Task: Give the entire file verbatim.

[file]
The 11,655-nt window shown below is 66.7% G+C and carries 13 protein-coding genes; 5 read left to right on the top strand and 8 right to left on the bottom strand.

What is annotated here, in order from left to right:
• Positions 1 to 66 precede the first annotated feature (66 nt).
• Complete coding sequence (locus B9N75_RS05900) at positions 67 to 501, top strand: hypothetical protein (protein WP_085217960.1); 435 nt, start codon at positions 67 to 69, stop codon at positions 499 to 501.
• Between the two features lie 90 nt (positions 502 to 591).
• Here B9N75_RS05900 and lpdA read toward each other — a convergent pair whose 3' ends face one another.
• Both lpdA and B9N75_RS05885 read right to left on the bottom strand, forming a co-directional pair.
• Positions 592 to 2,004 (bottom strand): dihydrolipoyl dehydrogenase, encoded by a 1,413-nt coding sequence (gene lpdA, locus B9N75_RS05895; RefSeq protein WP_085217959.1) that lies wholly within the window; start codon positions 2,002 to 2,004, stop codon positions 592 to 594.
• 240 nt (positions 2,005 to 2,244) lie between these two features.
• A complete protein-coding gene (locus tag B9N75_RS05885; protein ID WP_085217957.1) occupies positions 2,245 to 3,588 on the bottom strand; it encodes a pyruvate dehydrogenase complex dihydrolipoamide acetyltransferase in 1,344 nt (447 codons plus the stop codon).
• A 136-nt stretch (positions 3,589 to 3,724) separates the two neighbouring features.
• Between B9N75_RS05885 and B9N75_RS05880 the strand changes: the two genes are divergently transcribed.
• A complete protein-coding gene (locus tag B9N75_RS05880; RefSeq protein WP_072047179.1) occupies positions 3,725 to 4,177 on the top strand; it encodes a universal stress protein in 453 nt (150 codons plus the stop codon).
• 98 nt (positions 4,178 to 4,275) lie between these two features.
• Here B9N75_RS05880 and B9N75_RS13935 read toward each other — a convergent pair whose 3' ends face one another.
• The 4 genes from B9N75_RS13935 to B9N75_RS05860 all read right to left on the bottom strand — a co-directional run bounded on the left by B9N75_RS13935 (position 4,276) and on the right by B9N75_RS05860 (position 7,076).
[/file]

The 11,655-nt window shown below is 66.7% G+C and carries 13 protein-coding genes; 5 read left to right on the top strand and 8 right to left on the bottom strand.

What is annotated here, in order from left to right:
• Positions 1 to 66 precede the first annotated feature (66 nt).
• Complete coding sequence (locus B9N75_RS05900) at positions 67 to 501, top strand: hypothetical protein (protein WP_085217960.1); 435 nt, start codon at positions 67 to 69, stop codon at positions 499 to 501.
• Between the two features lie 90 nt (positions 502 to 591).
• Here B9N75_RS05900 and lpdA read toward each other — a convergent pair whose 3' ends face one another.
• Both lpdA and B9N75_RS05885 read right to left on the bottom strand, forming a co-directional pair.
• Positions 592 to 2,004 (bottom strand): dihydrolipoyl dehydrogenase, encoded by a 1,413-nt coding sequence (gene lpdA, locus B9N75_RS05895; RefSeq protein WP_085217959.1) that lies wholly within the window; start codon positions 2,002 to 2,004, stop codon positions 592 to 594.
• 240 nt (positions 2,005 to 2,244) lie between these two features.
• A complete protein-coding gene (locus tag B9N75_RS05885; protein ID WP_085217957.1) occupies positions 2,245 to 3,588 on the bottom strand; it encodes a pyruvate dehydrogenase complex dihydrolipoamide acetyltransferase in 1,344 nt (447 codons plus the stop codon).
• A 136-nt stretch (positions 3,589 to 3,724) separates the two neighbouring features.
• Between B9N75_RS05885 and B9N75_RS05880 the strand changes: the two genes are divergently transcribed.
• A complete protein-coding gene (locus tag B9N75_RS05880; RefSeq protein WP_072047179.1) occupies positions 3,725 to 4,177 on the top strand; it encodes a universal stress protein in 453 nt (150 codons plus the stop codon).
• 98 nt (positions 4,178 to 4,275) lie between these two features.
• Here B9N75_RS05880 and B9N75_RS13935 read toward each other — a convergent pair whose 3' ends face one another.
• The 4 genes from B9N75_RS13935 to B9N75_RS05860 all read right to left on the bottom strand — a co-directional run bounded on the left by B9N75_RS13935 (position 4,276) and on the right by B9N75_RS05860 (position 7,076).